Global malaria mortality between 1980 and 2010: A systematic analysis

Murray, Christopher J. L., Rosenfeld, Lisa C., Lim, Stephen S,, Andrews, Kathryn G., Foreman, Kyle J., Haring, Diana, Fullman, Nancy, Naghavi, Mohsen, Lozano, Rafael and Lopez, Alan D. (2012) Global malaria mortality between 1980 and 2010: A systematic analysis. Lancet, 379 9814: 413-431. doi:10.1016/S0140-6736(12)60034-8

Author Murray, Christopher J. L.
Rosenfeld, Lisa C.
Lim, Stephen S,
Andrews, Kathryn G.
Foreman, Kyle J.
Haring, Diana
Fullman, Nancy
Naghavi, Mohsen
Lozano, Rafael
Lopez, Alan D.
Title Global malaria mortality between 1980 and 2010: A systematic analysis
Journal name Lancet   Check publisher's open access policy
ISSN 0140-6736
Publication date 2012-02-01
Sub-type Article (original research)
DOI 10.1016/S0140-6736(12)60034-8
Open Access Status DOI
Volume 379
Issue 9814
Start page 413
End page 431
Total pages 19
Place of publication London, United Kingdom
Publisher The Lancet Publishing Group
Language eng
Abstract In Ethiopia there is no complete registration system to measure disease burden and risk factors accurately. In this study, the 2015 global burden of diseases, injuries and risk factors (GBD) data were used to analyse the incidence, prevalence and mortality rates of malaria in Ethiopia over the last 25 years.
Formatted abstract
Background: During the past decade, renewed global and national efforts to combat malaria have led to ambitious goals. We aimed to provide an accurate assessment of the levels and time trends in malaria mortality to aid assessment of progress towards these goals and the focusing of future efforts.

Methods: We systematically collected all available data for malaria mortality for the period 1980–2010, correcting for misclassification bias. We developed a range of predictive models, including ensemble models, to estimate malaria mortality with uncertainty by age, sex, country, and year. We used key predictors of malaria mortality such as Plasmodium falciparum parasite prevalence, first-line antimalarial drug resistance, and vector control. We used out-of-sample predictive validity to select the final model.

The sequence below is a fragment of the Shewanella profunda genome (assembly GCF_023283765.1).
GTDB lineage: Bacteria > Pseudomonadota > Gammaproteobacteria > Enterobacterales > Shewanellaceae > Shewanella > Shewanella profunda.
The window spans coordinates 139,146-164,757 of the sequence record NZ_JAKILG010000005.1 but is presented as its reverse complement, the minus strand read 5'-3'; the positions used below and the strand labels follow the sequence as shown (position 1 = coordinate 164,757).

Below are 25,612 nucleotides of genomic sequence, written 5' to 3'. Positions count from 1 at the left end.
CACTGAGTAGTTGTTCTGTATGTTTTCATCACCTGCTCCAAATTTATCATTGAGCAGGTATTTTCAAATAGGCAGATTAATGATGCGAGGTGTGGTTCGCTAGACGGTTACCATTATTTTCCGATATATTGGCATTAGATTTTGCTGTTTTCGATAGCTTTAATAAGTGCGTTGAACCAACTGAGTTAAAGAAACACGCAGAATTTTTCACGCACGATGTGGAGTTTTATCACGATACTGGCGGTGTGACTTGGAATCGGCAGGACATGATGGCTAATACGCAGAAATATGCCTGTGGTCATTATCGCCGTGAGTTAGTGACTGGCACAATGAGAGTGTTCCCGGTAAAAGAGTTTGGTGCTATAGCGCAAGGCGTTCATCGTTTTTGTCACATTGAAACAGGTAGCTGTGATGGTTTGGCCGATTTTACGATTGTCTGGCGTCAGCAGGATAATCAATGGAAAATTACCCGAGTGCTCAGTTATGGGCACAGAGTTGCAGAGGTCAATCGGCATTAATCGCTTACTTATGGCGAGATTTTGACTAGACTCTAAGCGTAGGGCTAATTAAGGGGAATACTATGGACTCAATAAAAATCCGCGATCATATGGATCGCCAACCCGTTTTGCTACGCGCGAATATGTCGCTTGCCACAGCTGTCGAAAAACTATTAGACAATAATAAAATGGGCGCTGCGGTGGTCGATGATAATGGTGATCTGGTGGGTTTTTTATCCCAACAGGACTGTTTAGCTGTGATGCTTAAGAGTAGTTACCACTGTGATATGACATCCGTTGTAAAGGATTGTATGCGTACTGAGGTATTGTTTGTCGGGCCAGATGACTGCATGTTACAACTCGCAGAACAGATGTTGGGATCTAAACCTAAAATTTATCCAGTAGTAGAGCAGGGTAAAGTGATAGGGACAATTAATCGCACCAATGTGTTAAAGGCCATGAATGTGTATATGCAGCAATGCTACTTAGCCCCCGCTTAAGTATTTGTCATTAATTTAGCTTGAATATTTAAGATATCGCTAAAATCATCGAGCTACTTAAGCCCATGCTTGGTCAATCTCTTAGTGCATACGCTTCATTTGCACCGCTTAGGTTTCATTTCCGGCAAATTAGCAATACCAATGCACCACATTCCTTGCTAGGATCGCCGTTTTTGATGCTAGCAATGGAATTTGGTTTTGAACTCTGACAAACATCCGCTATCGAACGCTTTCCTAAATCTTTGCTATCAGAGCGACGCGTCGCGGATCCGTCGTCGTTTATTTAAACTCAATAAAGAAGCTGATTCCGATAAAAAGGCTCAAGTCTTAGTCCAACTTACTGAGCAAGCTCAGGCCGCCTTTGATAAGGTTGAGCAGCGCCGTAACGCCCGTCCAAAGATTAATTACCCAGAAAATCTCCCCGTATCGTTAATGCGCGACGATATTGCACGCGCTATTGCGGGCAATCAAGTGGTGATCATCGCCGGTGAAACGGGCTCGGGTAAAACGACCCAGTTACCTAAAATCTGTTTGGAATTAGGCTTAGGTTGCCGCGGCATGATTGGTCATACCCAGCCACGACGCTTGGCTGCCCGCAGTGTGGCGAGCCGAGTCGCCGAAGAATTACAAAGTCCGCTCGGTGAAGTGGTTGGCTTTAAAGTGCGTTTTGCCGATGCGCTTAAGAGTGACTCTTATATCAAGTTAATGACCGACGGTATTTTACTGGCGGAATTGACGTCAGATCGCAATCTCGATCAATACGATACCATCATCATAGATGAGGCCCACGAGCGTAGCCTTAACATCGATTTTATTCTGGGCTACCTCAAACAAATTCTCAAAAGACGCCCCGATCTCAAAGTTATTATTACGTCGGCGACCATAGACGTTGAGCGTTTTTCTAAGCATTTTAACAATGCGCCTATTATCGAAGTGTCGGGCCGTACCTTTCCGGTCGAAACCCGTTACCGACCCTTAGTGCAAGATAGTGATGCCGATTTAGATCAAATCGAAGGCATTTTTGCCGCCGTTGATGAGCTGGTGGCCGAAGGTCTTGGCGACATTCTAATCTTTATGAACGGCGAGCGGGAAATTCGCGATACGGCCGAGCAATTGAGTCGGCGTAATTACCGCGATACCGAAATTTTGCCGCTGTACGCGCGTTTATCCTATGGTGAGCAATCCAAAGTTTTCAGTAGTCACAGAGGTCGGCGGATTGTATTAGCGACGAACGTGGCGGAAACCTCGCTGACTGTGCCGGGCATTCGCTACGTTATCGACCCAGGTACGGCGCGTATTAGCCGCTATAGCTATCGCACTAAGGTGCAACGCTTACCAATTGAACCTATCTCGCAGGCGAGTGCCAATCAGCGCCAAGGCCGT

Findings: Global malaria deaths increased from 995 000 (95% uncertainty interval 711 000–1 412 000) in 1980 to a peak of 1 817 000 (1 430 000–2 366 000) in 2004, decreasing to 1 238 000 (929 000–1 685 000) in 2010. In Africa, malaria deaths increased from 493 000 (290 000–747 000) in 1980 to 1 613 000 (1 243 000–2 145 000) in 2004, decreasing by about 30% to 1 133 000 (848 000–1 591 000) in 2010. Outside of Africa, malaria deaths have steadily decreased from 502 000 (322 000–833 000) in 1980 to 104 000 (45 000–191 000) in 2010. We estimated more deaths in individuals aged 5 years or older than has been estimated in previous studies: 435 000 (307 000–658 000) deaths in Africa and 89 000 (33 000–177 000) deaths outside of Africa in 2010.

Interpretation: Our findings show that the malaria mortality burden is larger than previously estimated, especially in adults. There has been a rapid decrease in malaria mortality in Africa because of the scaling up of control activities supported by international donors. Donor support, however, needs to be increased if malaria elimination and eradication and broader health and development goals are to be met.

The Bill & Melinda Gates Foundation.
Keyword Plasmodium-falciparum malaria
187 Countries
Q-Index Code C1
Q-Index Status Confirmed Code
Grant ID 201900
Institutional Status UQ

Document type: Journal Article
Sub-type: Article (original research)
Collections: Official 2013 Collection
School of Public Health Publications
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